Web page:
Identifier

etd-11102004-121616

Degree

Master of Science in Mechanical Engineering (MSME)

Department

Mechanical Engineering

Document Type

Thesis

Abstract

Forensic facial reconstruction is a blend of art and science thus computerizing the process leads to numerous solutions. However, complete automation remains a challenge. This research concentrates on automating the first phase of forensic facial reconstruction which is automatic landmark detection by model fitting and extraction of feature points. Detection of landmarks is a challenging task since the skull orientation in a 3D scanned data cloud is generally arbitrary and unknown. To address the issue, well defined skull and mandible models with known geometric structure, features and orientation are (1) aligned and (2) fit to the scanned data. After model fitting is complete, landmarks can be extracted, within reasonable tolerance, from the dataset. Several methods exist for automatic registration (alignment); however, most suffer ambiguity or require interaction to manage symmetric 3D objects. A new alternative 3D model to data registration technique is introduced which works successfully for both symmetric and non-symmetric objects. It takes advantage of the fact that the model and data have similar shape and known geometric features. Therefore, a similar canonical frame of reference can be developed for both model and data. Once the canonical frame of reference is defined, the model can be easily aligned to data by a euclidian transformation of its coordinate system. Once aligned, the model is scaled and deformed globally to accommodate the overall size the object and bring the model in closer proximity to the data. Lastly, the model is deformed locally to better fit the scanned data. With fitting completed, landmark locations on the model can be utilized to isolate and select corresponding landmarks in the dataset. The registration, fitting and landmark detection techniques were applied to a set of six mandible and three skull body 3D scanned datasets. Results indicate the canonical axes formulation is a good candidate for automatic registration of complex 3D objects. The alternate approach posed for deformation and surface fitting of datasets also shows promise for landmark detection when using well constructed NURBS models. Recommendations are provided for addressing the algorithms limitations and to improve its overall performance.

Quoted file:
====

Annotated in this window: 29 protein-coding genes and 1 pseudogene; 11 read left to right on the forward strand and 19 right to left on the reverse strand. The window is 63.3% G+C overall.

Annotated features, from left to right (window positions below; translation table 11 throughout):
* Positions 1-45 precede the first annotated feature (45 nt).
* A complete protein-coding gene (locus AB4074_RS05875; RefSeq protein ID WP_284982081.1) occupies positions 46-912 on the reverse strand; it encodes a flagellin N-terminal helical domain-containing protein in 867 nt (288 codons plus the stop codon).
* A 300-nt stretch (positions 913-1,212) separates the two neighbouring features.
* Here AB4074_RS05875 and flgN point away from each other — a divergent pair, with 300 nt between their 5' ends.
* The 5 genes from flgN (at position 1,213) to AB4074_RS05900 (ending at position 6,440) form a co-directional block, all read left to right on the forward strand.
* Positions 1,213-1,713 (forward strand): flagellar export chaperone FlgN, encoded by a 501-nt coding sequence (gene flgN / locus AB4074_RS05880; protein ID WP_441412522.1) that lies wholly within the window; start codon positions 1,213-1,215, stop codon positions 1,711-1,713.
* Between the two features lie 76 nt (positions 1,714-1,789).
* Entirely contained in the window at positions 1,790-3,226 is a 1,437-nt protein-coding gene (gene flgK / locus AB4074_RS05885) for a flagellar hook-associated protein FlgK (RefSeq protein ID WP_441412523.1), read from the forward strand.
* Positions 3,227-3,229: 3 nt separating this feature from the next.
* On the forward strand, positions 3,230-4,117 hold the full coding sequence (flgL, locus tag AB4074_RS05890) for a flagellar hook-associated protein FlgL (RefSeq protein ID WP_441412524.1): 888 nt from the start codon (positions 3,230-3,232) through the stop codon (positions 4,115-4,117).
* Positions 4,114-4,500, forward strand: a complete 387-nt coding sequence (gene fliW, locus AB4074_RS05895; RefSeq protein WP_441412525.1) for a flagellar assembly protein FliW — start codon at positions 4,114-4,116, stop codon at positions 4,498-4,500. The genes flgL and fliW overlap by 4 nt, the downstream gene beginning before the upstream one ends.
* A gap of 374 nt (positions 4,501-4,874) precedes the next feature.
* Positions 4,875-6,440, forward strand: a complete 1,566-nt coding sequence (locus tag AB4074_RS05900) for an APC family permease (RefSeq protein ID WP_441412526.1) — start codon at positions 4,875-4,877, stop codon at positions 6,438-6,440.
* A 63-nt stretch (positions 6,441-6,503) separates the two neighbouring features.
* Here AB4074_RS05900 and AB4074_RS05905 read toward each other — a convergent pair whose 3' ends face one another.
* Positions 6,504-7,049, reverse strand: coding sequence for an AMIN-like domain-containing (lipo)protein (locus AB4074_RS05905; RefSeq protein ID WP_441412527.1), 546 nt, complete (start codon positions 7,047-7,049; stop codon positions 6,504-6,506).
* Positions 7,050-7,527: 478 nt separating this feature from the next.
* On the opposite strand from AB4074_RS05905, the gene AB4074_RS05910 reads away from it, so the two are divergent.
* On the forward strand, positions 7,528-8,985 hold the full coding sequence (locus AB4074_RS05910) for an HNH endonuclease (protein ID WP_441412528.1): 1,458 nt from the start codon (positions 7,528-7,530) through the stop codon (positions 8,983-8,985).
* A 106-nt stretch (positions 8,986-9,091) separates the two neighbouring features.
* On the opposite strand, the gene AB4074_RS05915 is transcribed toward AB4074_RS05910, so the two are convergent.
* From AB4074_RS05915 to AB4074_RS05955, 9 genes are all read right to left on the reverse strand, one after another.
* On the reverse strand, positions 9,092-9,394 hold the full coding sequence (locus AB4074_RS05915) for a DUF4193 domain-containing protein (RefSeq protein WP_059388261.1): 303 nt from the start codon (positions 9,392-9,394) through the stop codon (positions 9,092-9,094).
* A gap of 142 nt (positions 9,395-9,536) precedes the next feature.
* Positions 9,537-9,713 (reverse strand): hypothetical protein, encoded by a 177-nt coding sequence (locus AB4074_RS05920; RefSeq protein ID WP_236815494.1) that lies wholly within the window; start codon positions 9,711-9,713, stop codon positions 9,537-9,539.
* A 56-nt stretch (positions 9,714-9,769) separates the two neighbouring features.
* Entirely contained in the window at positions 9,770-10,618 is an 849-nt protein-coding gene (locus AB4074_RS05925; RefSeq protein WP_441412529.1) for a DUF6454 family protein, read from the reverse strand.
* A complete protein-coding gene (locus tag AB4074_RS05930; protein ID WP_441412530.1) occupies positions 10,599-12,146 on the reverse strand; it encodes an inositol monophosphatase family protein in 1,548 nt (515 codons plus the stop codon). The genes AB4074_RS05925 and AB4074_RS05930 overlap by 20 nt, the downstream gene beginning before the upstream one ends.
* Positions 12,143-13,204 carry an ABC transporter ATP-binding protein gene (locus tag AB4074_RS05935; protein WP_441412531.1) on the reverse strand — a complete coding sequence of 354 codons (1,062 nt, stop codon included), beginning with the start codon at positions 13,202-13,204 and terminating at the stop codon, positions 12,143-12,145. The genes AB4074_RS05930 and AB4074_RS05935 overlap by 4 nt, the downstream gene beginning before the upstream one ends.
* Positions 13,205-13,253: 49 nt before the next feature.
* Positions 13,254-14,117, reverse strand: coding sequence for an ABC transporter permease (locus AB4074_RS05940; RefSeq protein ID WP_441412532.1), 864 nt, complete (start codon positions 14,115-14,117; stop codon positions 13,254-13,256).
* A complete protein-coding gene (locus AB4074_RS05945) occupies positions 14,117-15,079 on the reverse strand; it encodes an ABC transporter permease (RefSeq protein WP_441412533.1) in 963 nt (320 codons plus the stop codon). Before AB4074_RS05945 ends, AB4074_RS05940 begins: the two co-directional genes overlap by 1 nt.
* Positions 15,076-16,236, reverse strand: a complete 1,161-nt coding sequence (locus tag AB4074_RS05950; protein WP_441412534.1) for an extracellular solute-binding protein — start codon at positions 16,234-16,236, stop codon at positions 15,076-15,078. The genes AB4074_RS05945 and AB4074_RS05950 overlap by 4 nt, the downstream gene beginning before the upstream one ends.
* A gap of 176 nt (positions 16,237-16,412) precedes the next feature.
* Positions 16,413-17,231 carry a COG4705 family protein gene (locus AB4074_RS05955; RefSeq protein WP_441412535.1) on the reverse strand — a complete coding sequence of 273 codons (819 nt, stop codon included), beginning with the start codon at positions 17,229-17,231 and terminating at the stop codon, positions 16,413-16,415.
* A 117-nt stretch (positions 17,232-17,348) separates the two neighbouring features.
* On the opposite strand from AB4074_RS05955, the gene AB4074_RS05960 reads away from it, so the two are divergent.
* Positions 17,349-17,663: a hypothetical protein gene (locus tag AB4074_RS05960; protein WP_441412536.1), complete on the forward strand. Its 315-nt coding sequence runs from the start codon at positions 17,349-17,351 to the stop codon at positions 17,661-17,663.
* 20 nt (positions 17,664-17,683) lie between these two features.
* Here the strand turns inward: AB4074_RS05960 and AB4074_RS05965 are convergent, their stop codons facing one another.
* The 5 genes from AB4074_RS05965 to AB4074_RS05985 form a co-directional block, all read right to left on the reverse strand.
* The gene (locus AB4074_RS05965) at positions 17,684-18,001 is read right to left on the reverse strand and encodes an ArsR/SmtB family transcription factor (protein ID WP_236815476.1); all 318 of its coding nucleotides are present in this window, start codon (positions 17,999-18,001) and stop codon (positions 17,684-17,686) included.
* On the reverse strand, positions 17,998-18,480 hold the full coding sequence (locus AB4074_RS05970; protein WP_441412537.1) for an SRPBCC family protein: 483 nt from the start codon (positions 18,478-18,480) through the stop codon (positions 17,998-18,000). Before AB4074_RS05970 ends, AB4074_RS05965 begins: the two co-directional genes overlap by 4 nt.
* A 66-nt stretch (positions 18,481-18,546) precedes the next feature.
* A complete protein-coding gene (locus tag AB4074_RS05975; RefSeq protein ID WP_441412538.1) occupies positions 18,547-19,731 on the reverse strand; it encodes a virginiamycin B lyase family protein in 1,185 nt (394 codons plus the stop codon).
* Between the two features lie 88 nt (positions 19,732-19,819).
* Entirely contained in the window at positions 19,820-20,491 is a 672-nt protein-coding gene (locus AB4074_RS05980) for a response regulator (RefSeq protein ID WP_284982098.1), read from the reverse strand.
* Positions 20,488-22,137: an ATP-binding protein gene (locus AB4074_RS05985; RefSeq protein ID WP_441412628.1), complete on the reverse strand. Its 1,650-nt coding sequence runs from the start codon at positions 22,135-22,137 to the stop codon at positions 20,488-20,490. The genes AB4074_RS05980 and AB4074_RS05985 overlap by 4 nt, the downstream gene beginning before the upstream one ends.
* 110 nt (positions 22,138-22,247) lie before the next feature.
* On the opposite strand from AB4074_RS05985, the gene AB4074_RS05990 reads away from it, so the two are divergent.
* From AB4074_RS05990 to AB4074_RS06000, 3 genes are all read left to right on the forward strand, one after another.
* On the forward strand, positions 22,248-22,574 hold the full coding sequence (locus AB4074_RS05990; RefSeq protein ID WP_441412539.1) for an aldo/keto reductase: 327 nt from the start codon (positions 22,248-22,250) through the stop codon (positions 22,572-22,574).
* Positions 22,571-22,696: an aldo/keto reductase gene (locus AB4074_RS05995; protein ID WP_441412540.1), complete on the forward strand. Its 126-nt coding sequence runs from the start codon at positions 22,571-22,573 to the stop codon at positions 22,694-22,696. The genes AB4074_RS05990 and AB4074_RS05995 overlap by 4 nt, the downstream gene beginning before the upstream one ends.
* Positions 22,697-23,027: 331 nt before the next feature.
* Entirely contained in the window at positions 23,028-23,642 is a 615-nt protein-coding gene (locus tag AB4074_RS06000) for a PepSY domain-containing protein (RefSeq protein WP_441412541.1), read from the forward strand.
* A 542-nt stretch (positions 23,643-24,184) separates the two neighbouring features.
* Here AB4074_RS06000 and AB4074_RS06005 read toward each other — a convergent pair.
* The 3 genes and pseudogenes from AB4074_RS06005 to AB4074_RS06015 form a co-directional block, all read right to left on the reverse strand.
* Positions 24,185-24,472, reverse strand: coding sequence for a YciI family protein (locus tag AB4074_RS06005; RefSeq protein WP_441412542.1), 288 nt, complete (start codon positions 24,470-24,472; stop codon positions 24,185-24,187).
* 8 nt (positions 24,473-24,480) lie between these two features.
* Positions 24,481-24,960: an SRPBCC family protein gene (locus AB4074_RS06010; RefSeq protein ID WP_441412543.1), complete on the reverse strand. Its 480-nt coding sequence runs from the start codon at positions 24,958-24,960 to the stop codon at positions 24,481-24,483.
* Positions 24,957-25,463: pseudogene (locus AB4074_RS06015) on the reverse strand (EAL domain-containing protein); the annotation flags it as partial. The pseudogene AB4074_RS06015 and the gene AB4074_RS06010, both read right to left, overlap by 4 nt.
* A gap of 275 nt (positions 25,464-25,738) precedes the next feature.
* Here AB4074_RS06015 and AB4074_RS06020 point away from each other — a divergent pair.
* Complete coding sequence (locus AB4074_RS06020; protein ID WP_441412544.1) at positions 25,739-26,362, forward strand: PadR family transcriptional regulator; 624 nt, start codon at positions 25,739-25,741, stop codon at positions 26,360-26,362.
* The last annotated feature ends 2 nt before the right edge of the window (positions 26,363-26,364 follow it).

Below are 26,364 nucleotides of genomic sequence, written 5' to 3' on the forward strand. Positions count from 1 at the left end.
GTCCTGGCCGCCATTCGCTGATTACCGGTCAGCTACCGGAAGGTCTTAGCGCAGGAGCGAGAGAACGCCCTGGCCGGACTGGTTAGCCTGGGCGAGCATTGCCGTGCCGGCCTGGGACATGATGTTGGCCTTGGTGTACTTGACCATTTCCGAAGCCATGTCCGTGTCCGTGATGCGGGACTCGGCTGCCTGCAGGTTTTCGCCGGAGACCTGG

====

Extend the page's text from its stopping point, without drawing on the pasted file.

Date

2004

Document Availability at the Time of Submission

Release the entire work immediately for access worldwide.

Committee Chair

Warren N. Waggenspack Jr.

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